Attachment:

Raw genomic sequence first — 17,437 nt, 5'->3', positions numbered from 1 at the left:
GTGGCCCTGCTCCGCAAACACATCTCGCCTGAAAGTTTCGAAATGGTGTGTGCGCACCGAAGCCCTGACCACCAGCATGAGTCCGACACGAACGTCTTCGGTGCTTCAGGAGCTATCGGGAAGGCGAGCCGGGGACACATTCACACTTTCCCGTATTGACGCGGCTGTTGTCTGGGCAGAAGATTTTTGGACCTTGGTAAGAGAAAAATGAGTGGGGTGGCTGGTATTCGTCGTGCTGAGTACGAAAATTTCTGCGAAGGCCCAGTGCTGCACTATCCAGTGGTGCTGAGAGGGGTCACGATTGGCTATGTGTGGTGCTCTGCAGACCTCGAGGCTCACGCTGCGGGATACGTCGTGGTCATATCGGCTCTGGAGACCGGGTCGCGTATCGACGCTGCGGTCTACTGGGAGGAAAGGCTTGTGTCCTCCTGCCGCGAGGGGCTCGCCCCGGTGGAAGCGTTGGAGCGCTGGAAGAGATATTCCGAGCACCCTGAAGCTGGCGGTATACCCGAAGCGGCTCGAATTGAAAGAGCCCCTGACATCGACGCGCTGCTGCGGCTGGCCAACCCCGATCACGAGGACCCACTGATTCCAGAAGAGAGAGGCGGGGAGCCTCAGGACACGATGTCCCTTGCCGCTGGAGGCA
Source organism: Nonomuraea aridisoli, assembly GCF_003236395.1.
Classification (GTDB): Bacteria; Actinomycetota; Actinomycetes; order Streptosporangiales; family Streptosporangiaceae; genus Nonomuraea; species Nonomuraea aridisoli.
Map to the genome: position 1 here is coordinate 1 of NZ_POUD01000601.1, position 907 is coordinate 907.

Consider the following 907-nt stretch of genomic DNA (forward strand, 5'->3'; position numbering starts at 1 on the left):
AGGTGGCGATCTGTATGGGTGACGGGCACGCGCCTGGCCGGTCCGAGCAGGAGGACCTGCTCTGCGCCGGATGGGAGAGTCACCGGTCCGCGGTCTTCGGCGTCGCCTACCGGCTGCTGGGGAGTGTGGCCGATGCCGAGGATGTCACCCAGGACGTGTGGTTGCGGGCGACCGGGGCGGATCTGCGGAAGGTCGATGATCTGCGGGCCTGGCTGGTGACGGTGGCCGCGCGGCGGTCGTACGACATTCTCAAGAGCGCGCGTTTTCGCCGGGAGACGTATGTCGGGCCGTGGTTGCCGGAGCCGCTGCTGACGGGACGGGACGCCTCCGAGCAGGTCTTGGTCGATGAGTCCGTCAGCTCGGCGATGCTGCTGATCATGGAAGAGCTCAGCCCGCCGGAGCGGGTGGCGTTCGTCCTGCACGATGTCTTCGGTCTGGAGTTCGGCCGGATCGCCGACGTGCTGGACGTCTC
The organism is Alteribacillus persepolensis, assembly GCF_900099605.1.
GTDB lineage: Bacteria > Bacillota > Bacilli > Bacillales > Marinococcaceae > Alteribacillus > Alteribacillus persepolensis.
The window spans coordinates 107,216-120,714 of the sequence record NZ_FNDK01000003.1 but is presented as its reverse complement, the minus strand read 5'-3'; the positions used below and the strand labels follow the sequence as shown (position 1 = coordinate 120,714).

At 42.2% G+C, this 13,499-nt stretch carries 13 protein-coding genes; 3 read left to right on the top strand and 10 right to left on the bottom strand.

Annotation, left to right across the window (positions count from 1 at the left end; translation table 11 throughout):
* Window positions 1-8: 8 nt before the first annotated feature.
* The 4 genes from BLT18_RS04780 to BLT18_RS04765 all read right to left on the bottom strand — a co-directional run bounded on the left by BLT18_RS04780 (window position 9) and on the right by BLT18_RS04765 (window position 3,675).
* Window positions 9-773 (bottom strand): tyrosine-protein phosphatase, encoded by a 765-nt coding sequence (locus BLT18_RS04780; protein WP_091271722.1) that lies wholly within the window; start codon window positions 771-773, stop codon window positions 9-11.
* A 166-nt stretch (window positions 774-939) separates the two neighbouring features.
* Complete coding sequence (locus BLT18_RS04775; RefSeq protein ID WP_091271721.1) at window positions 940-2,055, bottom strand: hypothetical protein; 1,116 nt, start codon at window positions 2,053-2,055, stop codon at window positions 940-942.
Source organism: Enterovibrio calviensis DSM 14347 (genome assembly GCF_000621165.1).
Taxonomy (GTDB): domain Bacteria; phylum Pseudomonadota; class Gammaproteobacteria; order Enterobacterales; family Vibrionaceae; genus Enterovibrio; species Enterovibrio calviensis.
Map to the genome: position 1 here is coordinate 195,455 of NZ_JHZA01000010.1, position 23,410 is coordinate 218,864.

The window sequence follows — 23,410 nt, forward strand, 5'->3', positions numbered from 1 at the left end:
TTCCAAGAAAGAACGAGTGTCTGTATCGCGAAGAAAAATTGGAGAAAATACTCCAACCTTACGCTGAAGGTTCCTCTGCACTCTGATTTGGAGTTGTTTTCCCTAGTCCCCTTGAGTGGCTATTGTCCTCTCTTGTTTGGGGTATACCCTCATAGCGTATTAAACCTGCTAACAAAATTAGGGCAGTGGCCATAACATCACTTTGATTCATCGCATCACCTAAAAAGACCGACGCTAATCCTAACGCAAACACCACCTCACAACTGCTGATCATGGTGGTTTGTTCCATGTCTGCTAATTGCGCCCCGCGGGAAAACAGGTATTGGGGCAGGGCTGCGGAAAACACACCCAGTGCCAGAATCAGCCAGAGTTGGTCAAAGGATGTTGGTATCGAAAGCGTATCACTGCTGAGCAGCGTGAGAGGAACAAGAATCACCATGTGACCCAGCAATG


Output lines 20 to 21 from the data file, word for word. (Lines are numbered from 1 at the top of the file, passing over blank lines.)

Map to the genome: position 1 here is coordinate 195,455 of NZ_JHZA01000010.1, position 23,410 is coordinate 218,864.

The window sequence follows — 23,410 nt, forward strand, 5'->3', positions numbered from 1 at the left end: